PAN'S LABYRINTH

R

-By Kevin Lally


For movie details, please click here.

In 2001, Mexican writer-director Guillermo del Toro ingeniously melded a tale of supernatural horror with the real-life carnage of the Spanish Civil War in the brilliant and haunting The Devil's Backbone. With Pan's Labyrinth, del Toro returns to that bleak period with a concept even more daring: a Grimm's fairy tale/Alice in Wonderland hybrid placed amidst the battle between rural guerrillas and the ruthless army of Francisco Franco. The fantasy elements are wild and dark, but no more savage than the reality-based cruelties visited upon the innocent and guilty alike in this highly original and beautifully crafted movie.

The film's Alice surrogate is Ofelia, a young girl who journeys with her pregnant mother Carmen to a home in the country with her new stepfather, army captain Vidal. That home is an abandoned mill serving as military headquarters for Vidal and his ruthless troops. The stern captain takes little interest in his stepdaughter, who finds refuge in a nearby garden labyrinth, where she makes friends with a flying mantis-like insect that transforms into a tiny winged man. She's brought before the Faun, a half-man/half-ram, who tells Ofelia she is a princess who has crossed over from the underground world to the realm of humans. To get back home, he informs her, she must complete three perilous tasks.

Those challenges include confronting a grotesque giant toad and eluding the dreaded Pale Man, a lanky spectre with eyeballs in his hands. But Ofelia's underworld adventures pale compared to the horrors of the ongoing war she witnesses firsthand. Vidal and his minions think nothing of bludgeoning an innocent hunter into bloody pulp, or shooting a suspected traitor when his back is turned. In del Toro's ingenious screenplay, Ofelia's struggle against the iron rule of her brutal stepfather and all he represents is no less grotesque or harrowing than her odyssey in a bizarre fantasy world that may or may not be of her own making.

Del Toro, production designer Eugenio Caballero, visual effects supervisor Everett Burrell and makeup effects man David Martí conjure up some wondrously witty creatures and environments, but Pan's Labyrinth is no movie for kids. This fairy tale puts the grim back in Grimm, with carnivorous fairies, mood-swinging fauns, and several shocking fatalities. Ofelia may retreat to fantasy, but it's no real escape from the harsh injustice surrounding her; eventually, the two worlds become one. Justice is meted out, but the price that is paid is high.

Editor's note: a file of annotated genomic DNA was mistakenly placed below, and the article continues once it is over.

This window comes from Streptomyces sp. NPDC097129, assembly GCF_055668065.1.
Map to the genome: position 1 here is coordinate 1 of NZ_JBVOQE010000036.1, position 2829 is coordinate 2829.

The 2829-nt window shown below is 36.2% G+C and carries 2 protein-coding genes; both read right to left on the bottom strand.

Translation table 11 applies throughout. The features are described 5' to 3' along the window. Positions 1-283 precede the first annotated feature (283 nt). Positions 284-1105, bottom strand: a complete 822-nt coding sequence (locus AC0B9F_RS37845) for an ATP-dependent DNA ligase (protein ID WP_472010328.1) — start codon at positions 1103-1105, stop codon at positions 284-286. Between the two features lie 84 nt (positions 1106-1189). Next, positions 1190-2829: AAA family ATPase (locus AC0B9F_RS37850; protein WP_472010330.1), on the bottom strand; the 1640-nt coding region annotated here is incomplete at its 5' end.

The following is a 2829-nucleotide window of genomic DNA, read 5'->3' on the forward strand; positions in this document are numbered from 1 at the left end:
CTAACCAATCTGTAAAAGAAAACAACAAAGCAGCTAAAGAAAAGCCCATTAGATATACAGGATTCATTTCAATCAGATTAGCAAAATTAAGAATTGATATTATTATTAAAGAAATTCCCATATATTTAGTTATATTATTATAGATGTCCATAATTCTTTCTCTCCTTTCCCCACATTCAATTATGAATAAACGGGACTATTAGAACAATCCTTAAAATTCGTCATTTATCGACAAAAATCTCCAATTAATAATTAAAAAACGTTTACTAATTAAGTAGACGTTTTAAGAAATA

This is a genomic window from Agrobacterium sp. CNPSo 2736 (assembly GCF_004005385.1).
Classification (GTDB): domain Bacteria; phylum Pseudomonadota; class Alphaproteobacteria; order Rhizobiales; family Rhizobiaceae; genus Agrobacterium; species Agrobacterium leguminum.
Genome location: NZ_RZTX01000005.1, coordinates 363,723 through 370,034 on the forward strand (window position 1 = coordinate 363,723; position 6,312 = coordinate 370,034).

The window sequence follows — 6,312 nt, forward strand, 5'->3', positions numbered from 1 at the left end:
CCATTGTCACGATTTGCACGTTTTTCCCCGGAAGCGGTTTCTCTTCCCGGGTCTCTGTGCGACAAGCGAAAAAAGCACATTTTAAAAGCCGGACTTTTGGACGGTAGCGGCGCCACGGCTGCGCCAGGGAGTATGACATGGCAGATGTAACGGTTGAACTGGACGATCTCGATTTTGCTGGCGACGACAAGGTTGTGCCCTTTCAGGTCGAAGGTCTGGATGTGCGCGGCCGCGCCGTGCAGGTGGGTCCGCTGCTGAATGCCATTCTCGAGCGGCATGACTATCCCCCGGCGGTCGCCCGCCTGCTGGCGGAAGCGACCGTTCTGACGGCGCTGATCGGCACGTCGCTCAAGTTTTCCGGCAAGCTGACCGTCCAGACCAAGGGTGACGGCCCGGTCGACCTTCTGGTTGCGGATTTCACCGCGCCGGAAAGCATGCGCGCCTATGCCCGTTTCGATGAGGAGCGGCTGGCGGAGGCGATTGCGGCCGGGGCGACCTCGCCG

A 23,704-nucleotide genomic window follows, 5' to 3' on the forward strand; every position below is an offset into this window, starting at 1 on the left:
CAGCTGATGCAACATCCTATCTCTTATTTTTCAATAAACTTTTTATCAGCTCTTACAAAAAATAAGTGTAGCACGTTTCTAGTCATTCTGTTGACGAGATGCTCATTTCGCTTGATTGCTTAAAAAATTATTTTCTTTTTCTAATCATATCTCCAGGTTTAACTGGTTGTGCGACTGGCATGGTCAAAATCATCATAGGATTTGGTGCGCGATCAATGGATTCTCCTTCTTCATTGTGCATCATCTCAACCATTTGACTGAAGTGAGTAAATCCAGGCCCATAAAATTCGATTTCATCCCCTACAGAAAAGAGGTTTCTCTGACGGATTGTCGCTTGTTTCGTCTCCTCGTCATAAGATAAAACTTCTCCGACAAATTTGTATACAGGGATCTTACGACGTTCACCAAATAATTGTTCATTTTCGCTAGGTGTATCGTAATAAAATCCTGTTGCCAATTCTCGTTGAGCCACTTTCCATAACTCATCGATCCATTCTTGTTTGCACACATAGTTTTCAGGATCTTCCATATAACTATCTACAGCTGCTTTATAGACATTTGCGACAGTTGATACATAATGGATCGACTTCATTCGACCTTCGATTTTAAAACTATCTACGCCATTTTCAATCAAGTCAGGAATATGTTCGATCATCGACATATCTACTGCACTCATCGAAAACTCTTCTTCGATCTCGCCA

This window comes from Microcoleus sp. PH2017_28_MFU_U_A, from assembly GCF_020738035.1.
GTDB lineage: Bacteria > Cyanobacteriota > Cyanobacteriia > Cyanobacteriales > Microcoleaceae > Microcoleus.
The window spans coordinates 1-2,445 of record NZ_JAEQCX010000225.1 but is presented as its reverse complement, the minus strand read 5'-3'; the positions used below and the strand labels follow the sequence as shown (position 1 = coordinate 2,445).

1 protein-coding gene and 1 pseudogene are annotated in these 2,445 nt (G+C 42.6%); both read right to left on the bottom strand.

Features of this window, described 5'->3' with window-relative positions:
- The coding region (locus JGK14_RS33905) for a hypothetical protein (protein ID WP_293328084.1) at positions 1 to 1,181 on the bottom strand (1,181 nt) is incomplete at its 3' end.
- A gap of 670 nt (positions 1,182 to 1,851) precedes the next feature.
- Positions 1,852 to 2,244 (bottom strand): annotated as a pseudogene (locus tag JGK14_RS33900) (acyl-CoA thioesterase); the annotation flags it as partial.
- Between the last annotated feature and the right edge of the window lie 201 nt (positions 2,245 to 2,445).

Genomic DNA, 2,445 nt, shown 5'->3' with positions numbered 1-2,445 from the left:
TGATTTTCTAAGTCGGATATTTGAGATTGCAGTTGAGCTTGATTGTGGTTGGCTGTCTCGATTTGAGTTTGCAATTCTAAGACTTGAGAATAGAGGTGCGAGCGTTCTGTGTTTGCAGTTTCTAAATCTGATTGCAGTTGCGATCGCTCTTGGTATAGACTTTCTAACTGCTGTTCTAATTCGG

Eleven-year-old Ivana Baquero carries the pivotal role of Ofelia with pluck, intelligence and an effortless belief in the story's fantastical creatures and events. Pan's Labyrinth also features three leading Spanish actors at the top of their game. Sergi López (Dirty Pretty Things) manages to be scarily intimidating as the sadistic Vidal without ever crossing the line to melodramatic excess; it's as if evil is second nature to him. Maribel Verdú (Y Tu Mamá También) is feisty and fiery as the housekeeper who's secretly working with the rebels. And Ariadna Gil (Belle Epoque) is heartbreaking as Ofelia's beautiful but emotionally and physically fragile mother. Doug Jones, who has played strange creatures in del Toro's Mimic and Hellboy, again turns in yeoman work as both the Faun and the Pale Man.

Pan's Labyrinth includes among its producers Alfonso Cuarón, who directed one of the best Harry Potter films and has the eagerly anticipated Children of Men also opening in December. Cuarón, del Toro and Alejandro González Iñárritu (Babel) represent an extraordinary, unprecedented new fraternity of gifted Mexican directors, and Pan's Labyrinth is another jewel in a fast-expanding line of movie gems.



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